In 2014, I had the honor to travel on the behalf of to Franz Josef Land (FJL), an Russian archipelago inhabited only by military personnel. Similarly to last post, I witnessed first-hand the changing, melting landscape of pristine land. Since this , scientific studies have concluded that “ice mass loss from 2011-2015 has doubled compared to any previous time spans”. Glacier retreat has been widespread and has led to the creation of at least one new island. Ice wastage, which means the removal of snow or ice from a glacier, was historically relatively small, but accelerating ice loss is the new normal for FJL. We don’t need to travel to the arctic to experience our changing environment. There are shifts occurring here in my home of the United States, which some of you have spoken about in yesterday’s post’s comment section. To me, this isn’t a political debate, so let’s continue the conversation about our experiences and how to personally shift to make better choices - better choices for ourselves and our present *and future* global community. Pictured here: Walruses approach our expedition boat from a haul out on Hooker Island. During summer, when sea ice diminishes, walruses congregate on shorelines, where food is scarce and youngsters can get trampled. Shot for National Geographic Magazine’s “Franz Josef Land: The Meaning of North”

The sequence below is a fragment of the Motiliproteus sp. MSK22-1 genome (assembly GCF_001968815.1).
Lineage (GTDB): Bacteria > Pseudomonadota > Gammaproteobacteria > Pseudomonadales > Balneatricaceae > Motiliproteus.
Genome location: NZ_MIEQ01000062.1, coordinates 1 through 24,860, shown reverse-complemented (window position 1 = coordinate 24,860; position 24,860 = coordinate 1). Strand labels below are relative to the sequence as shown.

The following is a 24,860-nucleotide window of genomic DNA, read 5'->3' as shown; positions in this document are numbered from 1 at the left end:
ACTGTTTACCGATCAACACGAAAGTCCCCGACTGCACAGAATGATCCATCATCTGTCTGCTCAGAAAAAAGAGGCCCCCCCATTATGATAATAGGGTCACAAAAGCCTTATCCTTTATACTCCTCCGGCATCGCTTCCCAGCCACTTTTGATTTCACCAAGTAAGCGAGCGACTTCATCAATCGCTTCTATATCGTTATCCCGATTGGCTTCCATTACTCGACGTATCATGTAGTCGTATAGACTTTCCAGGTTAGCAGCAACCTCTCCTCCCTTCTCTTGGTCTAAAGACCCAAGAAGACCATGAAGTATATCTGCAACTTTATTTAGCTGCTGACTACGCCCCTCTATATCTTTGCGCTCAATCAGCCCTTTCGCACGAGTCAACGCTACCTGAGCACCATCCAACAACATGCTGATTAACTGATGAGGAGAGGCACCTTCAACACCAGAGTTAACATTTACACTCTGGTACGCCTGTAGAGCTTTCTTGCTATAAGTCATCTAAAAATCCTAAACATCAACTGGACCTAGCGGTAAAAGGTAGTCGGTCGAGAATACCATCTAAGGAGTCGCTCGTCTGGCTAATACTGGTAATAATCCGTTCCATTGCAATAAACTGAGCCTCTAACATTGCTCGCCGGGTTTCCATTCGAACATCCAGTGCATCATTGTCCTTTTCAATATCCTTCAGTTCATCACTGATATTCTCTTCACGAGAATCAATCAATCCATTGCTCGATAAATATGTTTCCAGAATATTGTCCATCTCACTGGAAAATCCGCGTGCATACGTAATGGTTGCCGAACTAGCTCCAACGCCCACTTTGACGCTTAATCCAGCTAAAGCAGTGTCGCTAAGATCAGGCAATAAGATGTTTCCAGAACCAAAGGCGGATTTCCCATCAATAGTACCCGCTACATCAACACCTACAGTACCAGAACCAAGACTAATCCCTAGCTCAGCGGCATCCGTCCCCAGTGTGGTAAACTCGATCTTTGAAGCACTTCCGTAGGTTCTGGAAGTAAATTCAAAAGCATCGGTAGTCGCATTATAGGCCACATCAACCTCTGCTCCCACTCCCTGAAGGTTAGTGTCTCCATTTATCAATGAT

Franz Josef Land

Yesterday's post created some passionate conversation, both in my direct messages and in the comments field. The issue of can be polarizing. As a human race, we form our belief systems around what we are taught was well as what we experience first hand. Every person has their own unique experience in life, which means we all have our own individual, and equally real, experience of the world. I'm curious: What is your unique experience of climate change? What have you or haven't you seen first hand? What makes you believe what you believe? I'm interested about all experiences. No wrong answer here. Pictured here: A lone shot for while on in